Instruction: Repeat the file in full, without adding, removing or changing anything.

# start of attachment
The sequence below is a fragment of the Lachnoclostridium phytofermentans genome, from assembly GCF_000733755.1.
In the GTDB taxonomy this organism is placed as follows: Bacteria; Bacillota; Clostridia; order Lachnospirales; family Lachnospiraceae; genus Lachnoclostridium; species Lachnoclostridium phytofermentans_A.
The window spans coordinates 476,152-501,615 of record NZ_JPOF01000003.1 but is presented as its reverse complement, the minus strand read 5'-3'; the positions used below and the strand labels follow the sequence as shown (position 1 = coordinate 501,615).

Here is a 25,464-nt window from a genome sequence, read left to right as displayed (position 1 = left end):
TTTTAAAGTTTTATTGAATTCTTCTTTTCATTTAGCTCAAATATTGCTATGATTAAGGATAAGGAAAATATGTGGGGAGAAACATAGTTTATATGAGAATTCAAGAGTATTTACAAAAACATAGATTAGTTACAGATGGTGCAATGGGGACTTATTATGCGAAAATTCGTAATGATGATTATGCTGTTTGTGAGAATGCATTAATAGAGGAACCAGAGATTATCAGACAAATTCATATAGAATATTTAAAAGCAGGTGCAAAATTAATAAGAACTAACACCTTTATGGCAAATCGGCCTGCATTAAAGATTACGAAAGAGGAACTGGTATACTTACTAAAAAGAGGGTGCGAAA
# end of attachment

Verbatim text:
The sequence below is a fragment of the Lachnoclostridium phytofermentans genome, from assembly GCF_000733755.1.
In the GTDB taxonomy this organism is placed as follows: Bacteria; Bacillota; Clostridia; order Lachnospirales; family Lachnospiraceae; genus Lachnoclostridium; species Lachnoclostridium phytofermentans_A.
The window spans coordinates 476,152-501,615 of record NZ_JPOF01000003.1 but is presented as its reverse complement, the minus strand read 5'-3'; the positions used below and the strand labels follow the sequence as shown (position 1 = coordinate 501,615).

Here is a 25,464-nt window from a genome sequence, read left to right as displayed (position 1 = left end):
TTTTAAAGTTTTATTGAATTCTTCTTTTCATTTAGCTCAAATATTGCTATGATTAAGGATAAGGAAAATATGTGGGGAGAAACATAGTTTATATGAGAATTCAAGAGTATTTACAAAAACATAGATTAGTTACAGATGGTGCAATGGGGACTTATTATGCGAAAATTCGTAATGATGATTATGCTGTTTGTGAGAATGCATTAATAGAGGAACCAGAGATTATCAGACAAATTCATATAGAATATTTAAAAGCAGGTGCAAAATTAATAAGAACTAACACCTTTATGGCAAATCGGCCTGCATTAAAGATTACGAAAGAGGAACTGGTATACTTACTAAAAAGAGGGTGCGAAA